"There is a programme of replacement, of improvement," he said, adding that the planes that have not yet had the replacements completed were not necessaily dangerous.
Airbus urged all pilots of its jets to review the warning issued in July 2001 on how to respond if speed indicators record conflicting readings and forced the autopilot to stop.
Search crews have yet to locate the wreckage in the deep waters of the Atlantic ocean, forcing investigators to rely on the automatic messages sent from flight AF 447.
Chris Yates, an aviation analyst, told Al Jazeera that based on the automated messages it seems there may have been a fault with the speed sensors, but he stressed that it is only a possibility and not yet certain.
"We are a long way off from even a basic idea as to what might have happened to this airplane," Yates said.
"Perhaps at the point when that message was being sent [indicating the autopilot was off] the pilot had a problem and had taken control of the airplane himself."
Early speculation suggested that bad weather may have caused the crash, although Arslanian said the conditions were not exceptional for the region.
Yates cautioned against speculation at this moment in time.
"We are far and away any clearer than we were on Monday as to the cause of this crash," he said.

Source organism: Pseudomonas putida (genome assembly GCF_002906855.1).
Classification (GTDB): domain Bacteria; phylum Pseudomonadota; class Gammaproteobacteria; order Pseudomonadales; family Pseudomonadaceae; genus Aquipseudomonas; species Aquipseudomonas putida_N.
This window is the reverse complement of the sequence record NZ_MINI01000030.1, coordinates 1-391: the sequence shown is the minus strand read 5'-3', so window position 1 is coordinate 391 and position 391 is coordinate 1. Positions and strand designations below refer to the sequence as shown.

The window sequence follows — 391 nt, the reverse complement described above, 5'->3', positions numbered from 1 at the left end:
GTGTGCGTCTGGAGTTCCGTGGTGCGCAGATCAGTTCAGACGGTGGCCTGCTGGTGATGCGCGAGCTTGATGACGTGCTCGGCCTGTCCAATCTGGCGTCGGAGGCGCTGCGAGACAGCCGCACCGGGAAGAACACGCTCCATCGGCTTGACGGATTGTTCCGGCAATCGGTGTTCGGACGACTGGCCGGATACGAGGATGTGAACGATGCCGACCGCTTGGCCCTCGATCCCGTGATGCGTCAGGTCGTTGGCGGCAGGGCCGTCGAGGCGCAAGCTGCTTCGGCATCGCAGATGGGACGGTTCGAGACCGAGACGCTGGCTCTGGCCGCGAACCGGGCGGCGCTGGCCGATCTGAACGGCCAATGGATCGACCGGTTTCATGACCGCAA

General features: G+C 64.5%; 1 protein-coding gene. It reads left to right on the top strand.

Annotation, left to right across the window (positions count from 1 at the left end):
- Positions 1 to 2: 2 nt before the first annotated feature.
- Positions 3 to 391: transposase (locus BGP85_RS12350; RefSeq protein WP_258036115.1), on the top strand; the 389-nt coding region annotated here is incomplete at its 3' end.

"Until we find wreakage and until we can assess that wreakage and hopefully find the flight data recorder and the cockpit voice recorder, everything is in the frame."
Arslanian played down the idea that a bomb might have destroyed the aircraft, saying that 24 error messages clearly showed the onboard electronic systems had shut down one by one.
"Really that would be truly astonishing," he said. "But that's not to say it is 100 per cent impossible."
Search operations are continuing 1,000km off Brazil's northeast coast.
While these latest developments suggest that a technical failure was the cause of the crash, until the black box flight recorders are found, there will be no certainty.
Poor weather has been hampering searches by Brazilian teams who have so far recovered only unrelated debris, mistakenly identified as parts of the plane.
Five Brazilian navy vessels are in the area as well as 12 Brazilian and French aircraft. French submarines and research vessels are also heading to the area.
Families of those on board the disappeared plane have expressed frustration over the lack of physical evidence to prove that their loved ones are dead.
Police have been collecting genetic samples in Rio from relatives of the victims to speed up the identification process should remains be found.